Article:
The Free Lunch
by Spider Robinson
The Free Lunch is a science fiction novel set in the near future (2023) and falling just a few notches up from the midpoint of the hard science fiction scale. It is suitable for young adults, although it contains unusually sadistic criminals, so perhaps not very young adults.
Twelve-year-old Mike is running away from home -- and he's doing it right. He has worked out a cunning plan to sneak into the coolest theme park in the world: Dreamworld. His plan works great, until he hits one unexpected factor... someone else has had the same idea, and is already living in the access tunnels and hidden nooks under the park. He has found Mother Elf, a woman who has been 'homeless' in the park for years -- and who knows more about it than most employees do. Despite being wary of newcomers, Mother Elf takes a shine to him, and allows him to stay in the park, as long as he follows her rules and uses good grammar.
For the most part, living in a theme park is all fun and games, but it's not long before they discover not one but two major threats to the park's continued existence. First, a major competitor is trying to bring down Dreamworld once and for all, and would like to have Mother Elf's knowledge of the park in order to help him. Even if it means blackmail. And second... well no one quite knows what the second thing is, but it appears that someone is smuggling people out of Dreamworld... without smuggling them in first.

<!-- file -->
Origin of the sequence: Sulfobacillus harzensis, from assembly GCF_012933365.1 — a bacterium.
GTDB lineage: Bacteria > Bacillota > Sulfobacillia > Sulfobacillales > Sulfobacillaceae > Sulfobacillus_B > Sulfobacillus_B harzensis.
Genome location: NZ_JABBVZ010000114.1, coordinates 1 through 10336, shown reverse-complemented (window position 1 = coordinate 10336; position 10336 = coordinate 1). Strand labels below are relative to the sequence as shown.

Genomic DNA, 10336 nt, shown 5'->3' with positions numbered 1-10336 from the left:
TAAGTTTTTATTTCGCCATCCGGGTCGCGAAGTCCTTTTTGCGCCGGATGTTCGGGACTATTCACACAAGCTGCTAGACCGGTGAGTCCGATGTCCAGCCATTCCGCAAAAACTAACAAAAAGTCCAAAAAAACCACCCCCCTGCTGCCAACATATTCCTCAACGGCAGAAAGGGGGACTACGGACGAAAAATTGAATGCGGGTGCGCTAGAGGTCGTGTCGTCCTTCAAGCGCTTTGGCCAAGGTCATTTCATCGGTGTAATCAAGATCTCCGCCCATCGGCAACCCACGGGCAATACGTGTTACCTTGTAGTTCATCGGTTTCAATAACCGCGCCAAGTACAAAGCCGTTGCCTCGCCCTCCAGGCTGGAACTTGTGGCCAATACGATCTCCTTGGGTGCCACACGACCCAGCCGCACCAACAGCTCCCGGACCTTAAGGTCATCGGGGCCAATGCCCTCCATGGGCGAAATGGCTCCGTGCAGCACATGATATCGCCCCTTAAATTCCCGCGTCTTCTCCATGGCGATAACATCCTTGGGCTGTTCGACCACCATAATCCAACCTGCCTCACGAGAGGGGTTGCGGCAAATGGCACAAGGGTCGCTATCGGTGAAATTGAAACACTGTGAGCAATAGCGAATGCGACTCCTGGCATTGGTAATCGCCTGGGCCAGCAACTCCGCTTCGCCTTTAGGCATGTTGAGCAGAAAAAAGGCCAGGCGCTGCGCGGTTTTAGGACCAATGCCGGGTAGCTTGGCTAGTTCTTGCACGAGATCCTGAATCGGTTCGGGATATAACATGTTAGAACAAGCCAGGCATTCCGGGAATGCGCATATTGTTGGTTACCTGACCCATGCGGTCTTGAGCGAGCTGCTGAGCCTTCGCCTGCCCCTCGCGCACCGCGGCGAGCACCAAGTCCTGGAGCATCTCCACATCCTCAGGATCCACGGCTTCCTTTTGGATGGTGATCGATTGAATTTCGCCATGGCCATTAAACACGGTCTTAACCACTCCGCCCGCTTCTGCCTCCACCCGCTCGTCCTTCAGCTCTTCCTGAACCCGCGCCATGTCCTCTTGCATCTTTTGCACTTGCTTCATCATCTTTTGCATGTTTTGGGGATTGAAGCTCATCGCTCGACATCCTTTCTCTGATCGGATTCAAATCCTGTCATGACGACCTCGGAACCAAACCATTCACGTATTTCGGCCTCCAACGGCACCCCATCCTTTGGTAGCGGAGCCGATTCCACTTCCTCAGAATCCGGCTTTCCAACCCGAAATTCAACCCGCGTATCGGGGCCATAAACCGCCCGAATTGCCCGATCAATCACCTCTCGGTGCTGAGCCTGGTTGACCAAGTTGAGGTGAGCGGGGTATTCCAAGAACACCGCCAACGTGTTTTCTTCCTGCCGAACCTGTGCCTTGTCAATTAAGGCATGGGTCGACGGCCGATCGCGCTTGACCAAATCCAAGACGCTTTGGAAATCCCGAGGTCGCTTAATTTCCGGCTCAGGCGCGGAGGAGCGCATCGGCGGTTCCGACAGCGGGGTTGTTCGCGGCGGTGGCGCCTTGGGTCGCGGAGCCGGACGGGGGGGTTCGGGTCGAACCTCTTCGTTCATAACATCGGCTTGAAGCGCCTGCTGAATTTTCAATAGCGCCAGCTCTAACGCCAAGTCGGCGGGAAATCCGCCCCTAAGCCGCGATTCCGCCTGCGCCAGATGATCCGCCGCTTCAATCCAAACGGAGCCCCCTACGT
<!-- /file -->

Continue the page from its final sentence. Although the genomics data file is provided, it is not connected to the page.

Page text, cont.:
This is a fairly good book, and very recognizable as one of Spider Robinson's. The characters are strong, intelligent, sensitive, and highly emotional. The plot is nothing spectacular, but is well-treated and well-paced. Robinson expects to have fun with his readers, even if it means messing with the story a bit; Dreamland, for example, has areas dedicated to Heinlein and Callahan's, and when his favorite books aren't appropriate to model theme park rides after, he finds even less subtle ways to recommend them.
The characters and the writing style will be very familiar to any Robinson fan, but perhaps a bit odd to anyone who is not familiar with him. Regardless, a fair amount happens in 250 pages, and if it's not groundbreaking science fiction, it is still a good read. I would recommend it for anyone who likes Robinson's works, and for any younger readers (perhaps 14-up) of science fiction who are looking to try out new authors.